Attorneys for the state comptroller and Col. Erez Weiner will meet Tuesday to discuss the senior officer’s demand to receive all evidence collected in the comptroller’s investigation into the so-called Harpaz Affair.

Weiner, who served as the top assistant for former IDF chief of staff Lt.-Gen. Gabi Ashkenazi, came under sharp criticism in the draft report that State Comptroller Micha Lindenstrauss issued to relevant parties in March.

Weiner immediately requested the material after receiving the draft version of the report but Lindenstrauss rejected his request. As a result, he petitioned the High Court of Justice.

In a strange sequence of events, Attorney-General Yehuda Weinstein refused to represent Lindenstrauss and recommended that the State Comptroller’s Office supply the material to the officer. Lindenstrauss refused and has since hired former justice minister David Libai to represent him in the court proceedings.

Last week, the court set June 4 as the date it will start hearing arguments on the petition, which has led to some speculation that the final report on the Harpaz Affair will be written by the next comptroller, Joseph Shapira, who takes up the post in early July.

This is because if the court accepts Weiner’s petition it will have to give him time to review the new material so he can respond to the draft report.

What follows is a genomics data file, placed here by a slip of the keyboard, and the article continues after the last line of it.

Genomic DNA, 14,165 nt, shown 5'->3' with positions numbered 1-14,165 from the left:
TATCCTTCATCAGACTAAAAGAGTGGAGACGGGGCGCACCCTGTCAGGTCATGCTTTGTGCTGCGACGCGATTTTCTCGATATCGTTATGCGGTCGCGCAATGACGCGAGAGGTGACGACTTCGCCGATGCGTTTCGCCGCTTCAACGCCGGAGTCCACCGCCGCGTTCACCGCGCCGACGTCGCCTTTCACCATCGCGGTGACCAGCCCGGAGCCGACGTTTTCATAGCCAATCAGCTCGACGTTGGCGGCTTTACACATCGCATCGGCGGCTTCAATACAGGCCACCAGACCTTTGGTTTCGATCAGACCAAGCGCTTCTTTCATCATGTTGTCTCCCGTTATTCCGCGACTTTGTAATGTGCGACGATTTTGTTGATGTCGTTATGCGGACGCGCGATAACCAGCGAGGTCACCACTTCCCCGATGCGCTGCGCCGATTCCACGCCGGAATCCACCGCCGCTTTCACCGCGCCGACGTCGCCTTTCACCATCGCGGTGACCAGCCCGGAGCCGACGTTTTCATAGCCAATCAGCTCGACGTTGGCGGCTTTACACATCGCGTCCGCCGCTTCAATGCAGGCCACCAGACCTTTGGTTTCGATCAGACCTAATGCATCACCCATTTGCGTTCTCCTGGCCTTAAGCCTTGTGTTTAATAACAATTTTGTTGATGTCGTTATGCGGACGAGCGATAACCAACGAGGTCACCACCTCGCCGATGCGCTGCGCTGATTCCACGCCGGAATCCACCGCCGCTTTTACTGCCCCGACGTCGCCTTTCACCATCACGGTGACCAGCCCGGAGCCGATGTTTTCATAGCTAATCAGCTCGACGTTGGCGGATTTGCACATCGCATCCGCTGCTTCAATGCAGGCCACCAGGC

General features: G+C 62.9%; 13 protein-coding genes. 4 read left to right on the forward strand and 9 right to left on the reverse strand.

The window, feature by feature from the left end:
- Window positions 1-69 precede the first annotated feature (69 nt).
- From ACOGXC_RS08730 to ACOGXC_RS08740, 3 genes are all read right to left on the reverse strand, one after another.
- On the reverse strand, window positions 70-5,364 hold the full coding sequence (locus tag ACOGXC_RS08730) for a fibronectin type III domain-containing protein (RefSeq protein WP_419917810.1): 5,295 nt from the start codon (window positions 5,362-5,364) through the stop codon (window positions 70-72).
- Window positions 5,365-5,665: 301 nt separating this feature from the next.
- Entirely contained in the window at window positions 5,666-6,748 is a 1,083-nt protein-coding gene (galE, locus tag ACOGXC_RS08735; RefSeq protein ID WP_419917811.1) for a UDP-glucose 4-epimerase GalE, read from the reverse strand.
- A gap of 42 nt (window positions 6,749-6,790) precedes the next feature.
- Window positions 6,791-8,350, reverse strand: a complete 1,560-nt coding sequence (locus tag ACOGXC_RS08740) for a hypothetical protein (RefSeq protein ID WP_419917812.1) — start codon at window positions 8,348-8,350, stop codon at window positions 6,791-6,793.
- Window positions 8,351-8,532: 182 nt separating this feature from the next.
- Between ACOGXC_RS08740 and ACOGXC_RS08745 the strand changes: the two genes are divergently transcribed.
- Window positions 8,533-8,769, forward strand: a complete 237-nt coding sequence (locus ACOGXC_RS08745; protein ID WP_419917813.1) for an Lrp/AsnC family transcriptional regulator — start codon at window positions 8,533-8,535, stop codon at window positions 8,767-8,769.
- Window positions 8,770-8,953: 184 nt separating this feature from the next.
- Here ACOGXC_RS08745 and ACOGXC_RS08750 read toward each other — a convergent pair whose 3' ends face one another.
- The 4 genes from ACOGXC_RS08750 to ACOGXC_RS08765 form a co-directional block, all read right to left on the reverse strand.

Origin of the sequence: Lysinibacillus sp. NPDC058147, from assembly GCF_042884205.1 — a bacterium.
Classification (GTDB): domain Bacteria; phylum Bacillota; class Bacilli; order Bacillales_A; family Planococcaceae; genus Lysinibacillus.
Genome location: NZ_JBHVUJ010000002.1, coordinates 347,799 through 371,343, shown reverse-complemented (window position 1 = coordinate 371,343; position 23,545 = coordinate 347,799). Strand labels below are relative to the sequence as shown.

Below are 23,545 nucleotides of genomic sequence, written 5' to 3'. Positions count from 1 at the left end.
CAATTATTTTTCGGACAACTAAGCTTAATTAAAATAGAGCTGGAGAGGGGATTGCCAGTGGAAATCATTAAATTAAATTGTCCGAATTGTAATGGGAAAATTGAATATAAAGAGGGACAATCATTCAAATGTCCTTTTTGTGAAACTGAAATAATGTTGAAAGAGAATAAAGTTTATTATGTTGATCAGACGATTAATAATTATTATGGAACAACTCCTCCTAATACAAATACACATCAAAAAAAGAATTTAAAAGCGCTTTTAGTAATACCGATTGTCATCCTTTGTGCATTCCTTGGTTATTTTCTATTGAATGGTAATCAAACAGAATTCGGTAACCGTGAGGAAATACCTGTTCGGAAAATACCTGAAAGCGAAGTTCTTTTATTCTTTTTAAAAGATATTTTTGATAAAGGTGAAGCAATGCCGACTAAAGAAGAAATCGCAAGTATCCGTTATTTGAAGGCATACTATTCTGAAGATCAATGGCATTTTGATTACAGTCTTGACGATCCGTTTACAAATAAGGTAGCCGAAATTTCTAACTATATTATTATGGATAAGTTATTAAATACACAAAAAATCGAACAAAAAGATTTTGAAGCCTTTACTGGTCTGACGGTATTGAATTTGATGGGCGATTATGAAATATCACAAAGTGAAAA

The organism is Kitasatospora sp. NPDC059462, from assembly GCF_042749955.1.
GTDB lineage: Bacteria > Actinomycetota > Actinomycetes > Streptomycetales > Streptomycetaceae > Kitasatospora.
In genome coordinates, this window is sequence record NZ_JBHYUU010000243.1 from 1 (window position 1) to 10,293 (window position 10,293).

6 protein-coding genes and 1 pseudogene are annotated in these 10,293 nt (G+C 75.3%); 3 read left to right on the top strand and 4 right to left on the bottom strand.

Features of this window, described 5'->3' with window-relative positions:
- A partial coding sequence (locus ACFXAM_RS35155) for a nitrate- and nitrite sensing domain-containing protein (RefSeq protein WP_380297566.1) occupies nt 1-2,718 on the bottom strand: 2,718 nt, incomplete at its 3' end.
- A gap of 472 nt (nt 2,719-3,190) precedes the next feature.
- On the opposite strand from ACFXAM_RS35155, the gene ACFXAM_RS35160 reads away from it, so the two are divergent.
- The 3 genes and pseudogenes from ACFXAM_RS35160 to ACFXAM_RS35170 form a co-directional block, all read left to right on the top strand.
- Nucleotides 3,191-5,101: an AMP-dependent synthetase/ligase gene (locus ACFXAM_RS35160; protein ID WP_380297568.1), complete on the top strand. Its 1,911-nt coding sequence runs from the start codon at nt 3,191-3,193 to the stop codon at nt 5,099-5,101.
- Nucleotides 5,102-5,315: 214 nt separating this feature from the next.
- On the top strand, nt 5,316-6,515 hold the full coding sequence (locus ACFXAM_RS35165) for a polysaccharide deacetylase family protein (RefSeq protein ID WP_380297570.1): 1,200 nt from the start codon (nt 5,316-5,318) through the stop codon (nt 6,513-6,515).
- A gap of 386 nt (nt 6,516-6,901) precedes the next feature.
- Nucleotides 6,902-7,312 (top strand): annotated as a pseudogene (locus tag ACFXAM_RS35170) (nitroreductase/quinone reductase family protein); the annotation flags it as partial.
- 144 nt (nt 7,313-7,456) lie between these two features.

If not, Weiner will still need time to submit his response.

Ashkenazi has also yet to file his response.

The Harpaz Affair is named for Col. (res.) Boaz Harpaz, a former Military Intelligence officer who allegedly forged a document detailing a strategy of how to get former OC Southern Command Maj.-Gen. (res.) Yoav Galant appointed chief of staff in place of Ashkenazi.

Barak wanted Galant for the post, while Ashkenazi was believed to have wanted a fifth year in the job for himself.

The document was leaked in 2010 to Channel 2 and was later discovered to have been forged. While Galant was tapped by the government as the next chief of staff, he ultimately lost the appointment due to an unconnected land affair involving his home in Moshav Amikam, near Zichron Ya’acov.

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